English edit

Alternative forms edit

Etymology edit

From Middle English creken, criken, metathesis of Old English cearcian (to chatter, creak, crash, gnash), from Proto-West Germanic *krakōn (to crash, crack, creak), from Proto-Germanic *krakōną, from Proto-Indo-European *gerh₂- (to make a sound, cry hoarsely), ultimately of imitative origin.[1]

Compare also Old English crǣccettan, crācettan (to croak), Albanian grykë (throat). More at crack.

Pronunciation edit

Noun edit

creak (plural creaks)

  1. The sound produced by anything that creaks; a creaking.

Translations edit

Verb edit

creak (third-person singular simple present creaks, present participle creaking, simple past and past participle creaked)

  1. (intransitive) To make a prolonged sharp grating or squeaking sound, as by the friction of hard substances.
    • 1856, Eleanor Marx-Aveling (translator), Gustave Flaubert (author), Madame Bovary, Part III, Chapter 10:
      Then when the four ropes were arranged the coffin was placed upon them. He watched it descend; it seemed descending for ever. At last a thud was heard; the ropes creaked as they were drawn up.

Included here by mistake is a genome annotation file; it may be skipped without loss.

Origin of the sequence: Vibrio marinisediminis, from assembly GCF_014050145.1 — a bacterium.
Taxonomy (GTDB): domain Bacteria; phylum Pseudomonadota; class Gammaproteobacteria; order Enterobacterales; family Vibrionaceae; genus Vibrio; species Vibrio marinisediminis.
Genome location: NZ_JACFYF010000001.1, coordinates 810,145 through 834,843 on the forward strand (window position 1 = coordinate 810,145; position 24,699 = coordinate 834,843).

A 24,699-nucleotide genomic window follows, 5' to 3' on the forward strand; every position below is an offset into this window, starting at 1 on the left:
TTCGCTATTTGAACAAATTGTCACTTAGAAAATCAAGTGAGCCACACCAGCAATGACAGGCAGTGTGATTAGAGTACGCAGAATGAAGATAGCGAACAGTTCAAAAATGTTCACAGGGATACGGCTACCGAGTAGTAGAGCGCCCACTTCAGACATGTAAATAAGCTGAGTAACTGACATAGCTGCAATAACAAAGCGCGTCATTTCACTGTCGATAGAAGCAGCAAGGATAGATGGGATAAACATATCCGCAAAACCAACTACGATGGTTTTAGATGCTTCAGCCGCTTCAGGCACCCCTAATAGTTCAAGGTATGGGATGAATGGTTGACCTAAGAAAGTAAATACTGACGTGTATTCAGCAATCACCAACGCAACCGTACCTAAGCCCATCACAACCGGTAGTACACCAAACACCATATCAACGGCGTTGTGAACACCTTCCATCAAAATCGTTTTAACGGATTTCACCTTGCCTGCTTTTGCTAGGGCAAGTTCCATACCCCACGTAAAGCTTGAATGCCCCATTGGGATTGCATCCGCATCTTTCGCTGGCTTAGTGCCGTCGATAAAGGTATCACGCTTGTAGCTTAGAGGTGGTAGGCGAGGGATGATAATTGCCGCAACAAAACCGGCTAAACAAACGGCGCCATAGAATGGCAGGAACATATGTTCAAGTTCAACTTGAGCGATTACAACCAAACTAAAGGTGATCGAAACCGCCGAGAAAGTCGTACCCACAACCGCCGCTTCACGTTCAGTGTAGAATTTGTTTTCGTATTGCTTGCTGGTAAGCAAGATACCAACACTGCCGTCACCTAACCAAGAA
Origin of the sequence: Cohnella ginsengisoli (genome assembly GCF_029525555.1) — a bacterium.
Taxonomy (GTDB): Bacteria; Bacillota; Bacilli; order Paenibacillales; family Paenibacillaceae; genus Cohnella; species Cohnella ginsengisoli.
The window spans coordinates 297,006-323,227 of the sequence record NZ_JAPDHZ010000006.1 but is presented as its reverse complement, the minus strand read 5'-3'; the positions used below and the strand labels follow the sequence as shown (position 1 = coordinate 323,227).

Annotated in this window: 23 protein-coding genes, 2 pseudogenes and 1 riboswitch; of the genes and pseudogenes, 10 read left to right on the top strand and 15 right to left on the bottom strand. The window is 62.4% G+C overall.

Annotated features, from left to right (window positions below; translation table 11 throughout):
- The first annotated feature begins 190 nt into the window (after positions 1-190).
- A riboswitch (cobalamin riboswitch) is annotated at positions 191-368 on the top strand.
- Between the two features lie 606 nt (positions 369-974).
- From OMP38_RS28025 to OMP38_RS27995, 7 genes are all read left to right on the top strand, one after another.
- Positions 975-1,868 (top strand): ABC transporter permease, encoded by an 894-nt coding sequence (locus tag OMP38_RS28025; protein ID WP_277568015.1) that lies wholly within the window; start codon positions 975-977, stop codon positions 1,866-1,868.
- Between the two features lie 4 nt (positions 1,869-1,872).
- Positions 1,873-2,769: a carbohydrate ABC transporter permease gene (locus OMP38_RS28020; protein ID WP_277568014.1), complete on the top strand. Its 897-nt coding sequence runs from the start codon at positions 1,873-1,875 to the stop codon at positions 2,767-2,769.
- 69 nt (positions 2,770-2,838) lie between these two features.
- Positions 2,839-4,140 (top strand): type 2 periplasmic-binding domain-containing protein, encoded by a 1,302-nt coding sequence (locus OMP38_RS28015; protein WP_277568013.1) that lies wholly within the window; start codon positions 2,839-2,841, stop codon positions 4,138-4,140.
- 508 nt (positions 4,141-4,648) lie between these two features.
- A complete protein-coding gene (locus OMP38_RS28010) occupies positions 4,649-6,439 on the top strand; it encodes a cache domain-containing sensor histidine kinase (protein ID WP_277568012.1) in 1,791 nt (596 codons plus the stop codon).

• 1901, W. W. Jacobs, The Monkey's Paw:
      He heard the creaking of the bolt as it came slowly back, and at the same moment he found the monkey's paw, and frantically breathed his third and last wish.
  2. (transitive) To produce a creaking sound with.
  3. (intransitive, figurative) To suffer from strain or old age.
    • 2002, Stanley Wells, Shakespeare Survey, volume 39, page 205:
      Fascinating though this high-minded re-reading was, certain crucial joints of the play creaked a good deal under the strain.
    • 2007, Francis Pryor, Britain in the Middle Ages: An Archaeological History, page 232:
      The whole basis of feudalism, especially in the more intensively farmed champion arable landscapes of the Midlands, was starting to creak.

Derived terms edit

Translations edit

References edit

  1. ^ Oxford English Dictionary, 1884–1928, and First Supplement, 1933.

Anagrams edit